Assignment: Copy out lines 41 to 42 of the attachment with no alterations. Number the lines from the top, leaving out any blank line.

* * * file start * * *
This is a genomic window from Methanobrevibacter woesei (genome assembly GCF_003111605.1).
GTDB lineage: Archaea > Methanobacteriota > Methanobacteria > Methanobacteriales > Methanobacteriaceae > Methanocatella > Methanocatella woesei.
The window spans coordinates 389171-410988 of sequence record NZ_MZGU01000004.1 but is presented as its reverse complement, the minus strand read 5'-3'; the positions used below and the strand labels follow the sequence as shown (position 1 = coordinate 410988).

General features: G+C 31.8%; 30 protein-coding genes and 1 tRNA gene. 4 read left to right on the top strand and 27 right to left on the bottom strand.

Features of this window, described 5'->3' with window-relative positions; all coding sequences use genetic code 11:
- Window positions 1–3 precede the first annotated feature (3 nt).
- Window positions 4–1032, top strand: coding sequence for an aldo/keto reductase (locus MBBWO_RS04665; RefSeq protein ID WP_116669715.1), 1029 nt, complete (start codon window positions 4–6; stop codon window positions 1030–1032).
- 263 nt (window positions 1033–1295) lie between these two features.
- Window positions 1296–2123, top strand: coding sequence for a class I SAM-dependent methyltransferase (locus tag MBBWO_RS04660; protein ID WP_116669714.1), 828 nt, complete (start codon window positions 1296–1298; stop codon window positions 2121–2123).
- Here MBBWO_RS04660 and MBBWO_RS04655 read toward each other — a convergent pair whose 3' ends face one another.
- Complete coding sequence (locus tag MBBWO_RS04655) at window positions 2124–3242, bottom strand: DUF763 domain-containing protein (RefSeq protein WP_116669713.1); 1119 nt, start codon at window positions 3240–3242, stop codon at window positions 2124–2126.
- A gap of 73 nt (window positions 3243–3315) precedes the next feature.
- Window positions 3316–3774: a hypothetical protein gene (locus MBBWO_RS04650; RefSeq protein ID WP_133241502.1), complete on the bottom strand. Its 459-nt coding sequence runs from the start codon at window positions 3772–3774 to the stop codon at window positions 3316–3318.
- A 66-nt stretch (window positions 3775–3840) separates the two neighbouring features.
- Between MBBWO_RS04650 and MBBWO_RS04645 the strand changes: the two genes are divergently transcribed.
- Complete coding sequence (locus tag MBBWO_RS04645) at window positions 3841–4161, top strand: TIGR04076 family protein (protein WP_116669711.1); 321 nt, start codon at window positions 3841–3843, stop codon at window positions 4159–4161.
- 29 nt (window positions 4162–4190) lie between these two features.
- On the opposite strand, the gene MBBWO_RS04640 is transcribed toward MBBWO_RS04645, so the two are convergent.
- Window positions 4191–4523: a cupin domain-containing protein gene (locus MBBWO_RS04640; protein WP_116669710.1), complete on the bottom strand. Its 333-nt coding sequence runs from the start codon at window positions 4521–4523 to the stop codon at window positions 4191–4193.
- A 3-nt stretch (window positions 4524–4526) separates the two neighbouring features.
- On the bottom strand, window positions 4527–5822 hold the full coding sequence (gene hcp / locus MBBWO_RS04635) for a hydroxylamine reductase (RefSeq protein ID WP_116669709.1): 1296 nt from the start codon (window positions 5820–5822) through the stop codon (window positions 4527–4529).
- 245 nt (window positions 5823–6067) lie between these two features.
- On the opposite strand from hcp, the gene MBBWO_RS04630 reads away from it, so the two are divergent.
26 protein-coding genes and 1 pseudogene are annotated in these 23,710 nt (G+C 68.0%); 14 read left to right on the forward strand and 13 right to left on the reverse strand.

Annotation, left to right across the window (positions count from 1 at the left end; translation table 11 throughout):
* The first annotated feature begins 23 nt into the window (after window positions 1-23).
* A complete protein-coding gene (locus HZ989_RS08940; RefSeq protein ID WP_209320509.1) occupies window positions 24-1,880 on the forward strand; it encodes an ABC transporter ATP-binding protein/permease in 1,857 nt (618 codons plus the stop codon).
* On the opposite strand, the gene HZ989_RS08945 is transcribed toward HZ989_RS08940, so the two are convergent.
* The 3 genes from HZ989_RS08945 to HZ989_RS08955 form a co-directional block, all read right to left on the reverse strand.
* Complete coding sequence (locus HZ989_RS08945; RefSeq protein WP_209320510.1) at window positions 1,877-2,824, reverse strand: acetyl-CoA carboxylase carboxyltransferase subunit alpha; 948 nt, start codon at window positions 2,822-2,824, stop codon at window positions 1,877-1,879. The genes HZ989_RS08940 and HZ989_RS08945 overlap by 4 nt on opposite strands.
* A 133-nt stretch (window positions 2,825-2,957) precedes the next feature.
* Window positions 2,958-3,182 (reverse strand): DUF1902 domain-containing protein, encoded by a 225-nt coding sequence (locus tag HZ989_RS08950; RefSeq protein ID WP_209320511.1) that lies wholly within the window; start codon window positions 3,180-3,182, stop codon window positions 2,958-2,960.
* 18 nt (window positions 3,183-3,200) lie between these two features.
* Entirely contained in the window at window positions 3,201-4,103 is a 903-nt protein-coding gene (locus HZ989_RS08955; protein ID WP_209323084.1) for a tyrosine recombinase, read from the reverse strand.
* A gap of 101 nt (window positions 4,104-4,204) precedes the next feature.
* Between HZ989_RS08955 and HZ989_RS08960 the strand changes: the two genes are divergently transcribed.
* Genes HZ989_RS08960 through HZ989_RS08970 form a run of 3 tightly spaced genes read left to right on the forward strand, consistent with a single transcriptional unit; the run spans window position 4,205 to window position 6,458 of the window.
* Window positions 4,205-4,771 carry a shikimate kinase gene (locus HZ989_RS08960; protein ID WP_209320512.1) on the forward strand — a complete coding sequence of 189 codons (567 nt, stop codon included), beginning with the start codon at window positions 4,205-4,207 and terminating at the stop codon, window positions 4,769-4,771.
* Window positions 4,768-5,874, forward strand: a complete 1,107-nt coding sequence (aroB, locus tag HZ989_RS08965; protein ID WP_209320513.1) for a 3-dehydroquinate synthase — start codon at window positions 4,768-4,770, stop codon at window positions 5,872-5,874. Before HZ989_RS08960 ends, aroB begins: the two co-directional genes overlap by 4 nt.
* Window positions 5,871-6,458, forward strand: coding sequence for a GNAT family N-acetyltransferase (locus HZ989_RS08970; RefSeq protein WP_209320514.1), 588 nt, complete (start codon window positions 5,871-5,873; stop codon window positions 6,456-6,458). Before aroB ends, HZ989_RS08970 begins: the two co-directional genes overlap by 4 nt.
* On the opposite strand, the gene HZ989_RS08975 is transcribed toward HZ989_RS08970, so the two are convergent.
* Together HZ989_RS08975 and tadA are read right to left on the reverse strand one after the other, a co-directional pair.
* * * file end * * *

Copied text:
* On the opposite strand, the gene HZ989_RS08975 is transcribed toward HZ989_RS08970, so the two are convergent.
* Together HZ989_RS08975 and tadA are read right to left on the reverse strand one after the other, a co-directional pair.